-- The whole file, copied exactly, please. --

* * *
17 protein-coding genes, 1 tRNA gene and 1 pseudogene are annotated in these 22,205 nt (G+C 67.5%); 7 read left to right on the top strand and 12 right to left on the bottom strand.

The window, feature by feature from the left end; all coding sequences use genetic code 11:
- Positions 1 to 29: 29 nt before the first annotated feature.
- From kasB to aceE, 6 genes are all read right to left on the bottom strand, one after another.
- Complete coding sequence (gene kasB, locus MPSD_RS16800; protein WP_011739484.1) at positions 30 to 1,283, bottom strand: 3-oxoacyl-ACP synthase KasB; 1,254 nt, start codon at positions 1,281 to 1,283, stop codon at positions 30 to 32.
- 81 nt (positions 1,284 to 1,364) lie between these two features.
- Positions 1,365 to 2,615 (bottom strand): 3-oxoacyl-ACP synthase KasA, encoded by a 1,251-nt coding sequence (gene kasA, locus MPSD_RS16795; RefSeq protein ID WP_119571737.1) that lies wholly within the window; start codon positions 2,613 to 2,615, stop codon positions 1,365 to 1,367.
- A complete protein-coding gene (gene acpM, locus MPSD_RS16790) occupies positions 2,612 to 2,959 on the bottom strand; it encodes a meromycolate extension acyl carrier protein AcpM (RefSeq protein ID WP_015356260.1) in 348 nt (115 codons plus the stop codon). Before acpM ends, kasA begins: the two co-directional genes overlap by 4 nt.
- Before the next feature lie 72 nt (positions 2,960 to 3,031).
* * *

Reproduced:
17 protein-coding genes, 1 tRNA gene and 1 pseudogene are annotated in these 22,205 nt (G+C 67.5%); 7 read left to right on the top strand and 12 right to left on the bottom strand.

The window, feature by feature from the left end; all coding sequences use genetic code 11:
- Positions 1 to 29: 29 nt before the first annotated feature.
- From kasB to aceE, 6 genes are all read right to left on the bottom strand, one after another.
- Complete coding sequence (gene kasB, locus MPSD_RS16800; protein WP_011739484.1) at positions 30 to 1,283, bottom strand: 3-oxoacyl-ACP synthase KasB; 1,254 nt, start codon at positions 1,281 to 1,283, stop codon at positions 30 to 32.
- 81 nt (positions 1,284 to 1,364) lie between these two features.
- Positions 1,365 to 2,615 (bottom strand): 3-oxoacyl-ACP synthase KasA, encoded by a 1,251-nt coding sequence (gene kasA, locus MPSD_RS16795; RefSeq protein ID WP_119571737.1) that lies wholly within the window; start codon positions 2,613 to 2,615, stop codon positions 1,365 to 1,367.
- A complete protein-coding gene (gene acpM, locus MPSD_RS16790) occupies positions 2,612 to 2,959 on the bottom strand; it encodes a meromycolate extension acyl carrier protein AcpM (RefSeq protein ID WP_015356260.1) in 348 nt (115 codons plus the stop codon). Before acpM ends, kasA begins: the two co-directional genes overlap by 4 nt.
- Before the next feature lie 72 nt (positions 2,960 to 3,031).